Australian Foreign Secretary Penny Wong will meet her Chinese counterpart Wang Yi on Friday during the first high-level face-to-face talks since 2019.
Most important points:
- The Chinese Ministry of Foreign Affairs has announced that the couple will meet on the sidelines of the G20 summit in Bali
- The meeting will take place on Friday at 8:00 PM AEST
- It has been almost three years since the foreign ministers of Australia and China met in person
China’s foreign ministry has announced that Mr. Wang will meet Senator Wong on the sidelines of the G20 foreign ministers’ meeting in Bali on Friday.
It is another sign that relations between Australia and China are beginning to thaw, and the clearest signal yet that Beijing is ready to resume a sustained high-level dialogue with the new Labor government.
Both ministers are already in Bali ahead of the G20 event and will meet outside the main meeting around 6pm local time (8pm AEST).
Arriving in Bali from Singapore on Thursday, Senator Wong declined to say whether a meeting was already planned, but expressed hopes for an improvement in bilateral relations.
“We believe it would be in the interest of China and Australia for this relationship to be stabilized. And for that, both sides need to take a step,” she said.
Australia and China still have some deep-seated disputes that the meeting between Senator Wong and Wang Yi is unlikely to resolve.
Australia urges China to lift a series of punitive trade sanctions on Australian goods, while Beijing demands Australia take “concrete steps” to restore ties.
But the meeting could still allow both countries to take the first step towards a reset by reviving discussions between high-ranking figures in both countries.
It is also a clear signal that Beijing has ended Australia’s diplomatic freeze.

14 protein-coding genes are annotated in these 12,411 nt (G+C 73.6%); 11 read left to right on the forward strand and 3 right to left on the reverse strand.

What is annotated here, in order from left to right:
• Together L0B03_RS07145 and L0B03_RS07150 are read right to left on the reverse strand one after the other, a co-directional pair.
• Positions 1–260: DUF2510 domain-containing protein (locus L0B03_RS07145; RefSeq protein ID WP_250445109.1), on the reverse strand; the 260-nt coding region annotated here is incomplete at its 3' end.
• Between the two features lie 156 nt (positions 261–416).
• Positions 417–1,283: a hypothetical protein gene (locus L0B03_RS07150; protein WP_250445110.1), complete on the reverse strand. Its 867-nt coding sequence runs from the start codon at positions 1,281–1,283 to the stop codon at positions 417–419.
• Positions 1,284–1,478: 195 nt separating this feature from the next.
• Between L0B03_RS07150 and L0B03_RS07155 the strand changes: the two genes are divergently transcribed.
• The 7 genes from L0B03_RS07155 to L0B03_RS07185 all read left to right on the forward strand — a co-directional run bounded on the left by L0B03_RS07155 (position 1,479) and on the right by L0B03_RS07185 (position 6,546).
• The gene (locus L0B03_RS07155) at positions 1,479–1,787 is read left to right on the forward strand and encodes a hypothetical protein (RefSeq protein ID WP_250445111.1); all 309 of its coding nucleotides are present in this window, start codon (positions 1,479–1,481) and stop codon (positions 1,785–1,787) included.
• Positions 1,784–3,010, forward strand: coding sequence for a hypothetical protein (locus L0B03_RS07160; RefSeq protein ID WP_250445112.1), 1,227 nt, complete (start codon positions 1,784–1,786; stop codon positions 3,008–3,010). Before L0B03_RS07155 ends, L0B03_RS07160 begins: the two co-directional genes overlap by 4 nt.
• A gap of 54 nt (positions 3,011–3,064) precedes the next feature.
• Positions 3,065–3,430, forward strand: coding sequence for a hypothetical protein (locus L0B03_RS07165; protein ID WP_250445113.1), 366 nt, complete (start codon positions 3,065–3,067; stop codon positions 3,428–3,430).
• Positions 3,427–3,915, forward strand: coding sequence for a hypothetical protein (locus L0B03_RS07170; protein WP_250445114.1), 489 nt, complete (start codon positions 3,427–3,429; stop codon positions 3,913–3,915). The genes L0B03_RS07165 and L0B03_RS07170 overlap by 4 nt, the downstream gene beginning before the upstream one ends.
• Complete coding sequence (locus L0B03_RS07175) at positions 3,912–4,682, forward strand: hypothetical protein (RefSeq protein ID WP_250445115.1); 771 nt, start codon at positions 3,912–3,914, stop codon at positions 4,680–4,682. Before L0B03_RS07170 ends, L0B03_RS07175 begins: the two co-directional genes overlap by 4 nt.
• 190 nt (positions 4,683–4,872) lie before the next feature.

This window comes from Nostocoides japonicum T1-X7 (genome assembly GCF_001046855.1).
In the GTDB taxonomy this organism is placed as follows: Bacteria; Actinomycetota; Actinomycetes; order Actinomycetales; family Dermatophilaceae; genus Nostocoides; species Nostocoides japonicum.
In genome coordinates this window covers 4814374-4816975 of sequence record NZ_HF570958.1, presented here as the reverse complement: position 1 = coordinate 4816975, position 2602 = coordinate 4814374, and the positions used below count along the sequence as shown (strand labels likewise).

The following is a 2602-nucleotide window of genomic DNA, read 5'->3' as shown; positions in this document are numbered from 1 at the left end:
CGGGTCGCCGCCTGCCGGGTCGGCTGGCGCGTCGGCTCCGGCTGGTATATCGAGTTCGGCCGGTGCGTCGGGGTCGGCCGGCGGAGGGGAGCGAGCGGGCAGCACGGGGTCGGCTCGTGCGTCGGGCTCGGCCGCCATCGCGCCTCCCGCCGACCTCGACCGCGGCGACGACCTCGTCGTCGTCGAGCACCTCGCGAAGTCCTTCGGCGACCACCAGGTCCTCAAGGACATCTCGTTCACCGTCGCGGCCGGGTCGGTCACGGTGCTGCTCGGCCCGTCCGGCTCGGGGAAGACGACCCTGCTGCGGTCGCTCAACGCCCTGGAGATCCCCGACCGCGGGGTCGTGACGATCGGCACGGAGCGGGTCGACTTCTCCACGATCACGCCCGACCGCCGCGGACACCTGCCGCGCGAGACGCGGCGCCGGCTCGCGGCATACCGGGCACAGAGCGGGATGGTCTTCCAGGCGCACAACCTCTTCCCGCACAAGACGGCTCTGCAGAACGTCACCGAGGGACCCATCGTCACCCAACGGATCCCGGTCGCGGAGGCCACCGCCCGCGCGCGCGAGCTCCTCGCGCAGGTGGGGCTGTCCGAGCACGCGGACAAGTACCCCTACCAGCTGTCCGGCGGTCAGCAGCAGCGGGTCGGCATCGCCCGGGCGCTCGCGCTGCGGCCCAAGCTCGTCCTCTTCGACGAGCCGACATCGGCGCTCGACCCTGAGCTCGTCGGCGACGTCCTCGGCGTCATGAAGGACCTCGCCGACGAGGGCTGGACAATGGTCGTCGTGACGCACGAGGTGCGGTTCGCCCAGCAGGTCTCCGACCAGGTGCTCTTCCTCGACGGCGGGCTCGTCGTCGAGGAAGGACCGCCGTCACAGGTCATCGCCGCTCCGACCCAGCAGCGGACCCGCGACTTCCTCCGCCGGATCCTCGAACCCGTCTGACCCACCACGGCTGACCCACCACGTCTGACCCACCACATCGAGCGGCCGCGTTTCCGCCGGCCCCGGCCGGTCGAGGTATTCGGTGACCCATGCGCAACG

Last month, Defense Secretary Richard Marles met his Chinese counterpart in Singapore, but the meeting between Mr. Wang and Senator Wong ends a long hiatus in contact between the two countries’ foreign ministers.
Australia’s former Foreign Secretary Marise Payne last spoke by phone with her Chinese counterpart in early 2020, shortly after the first cases of COVID-19 were discovered in Wuhan.
And the last time the foreign ministers of both countries met in person was in September 2019.
Countries with ‘influence’ must help end Russian invasion, says Senator Wong
Senator Wong is likely to use Friday’s meeting to reiterate her call on China to use its influence over Russia to end the war in Ukraine and to show “restraint” in its dealings with smaller countries in the region.
In a speech in Singapore on Wednesday, Senator Wong said major countries with “influence” over Russia should use it to end the war in Ukraine.
“This includes China, as a great power, a permanent member of the Security Council, and with its ‘unlimited partnership’ with Russia,” she said.
Russia’s invasion of Ukraine — and the blockade of food exports from the country’s ports — is expected to overshadow G20 proceedings on Friday.
The presence of Russian Foreign Minister Sergei Lavrov could cause a rift among those present.
There has been speculation that some countries may leave the meeting – when Lavrov will speak – to protest the ongoing war, although Senator Wong has indicated that this is unlikely.
“We certainly intend to use the meeting – rather than leave the meeting – but use the meeting to highlight what Russia has done,” she said.
It is clear that US Secretary of State Anthony Blinken will demand from other countries that Russia put pressure on reopening shipping lanes to allow food exports from Ukraine, and that China will again warn against backing Moscow.
Ahead of Friday’s G20 meeting, German Foreign Minister Annalena Baerbock also demanded that Russia not be allowed to use the meeting as a platform.
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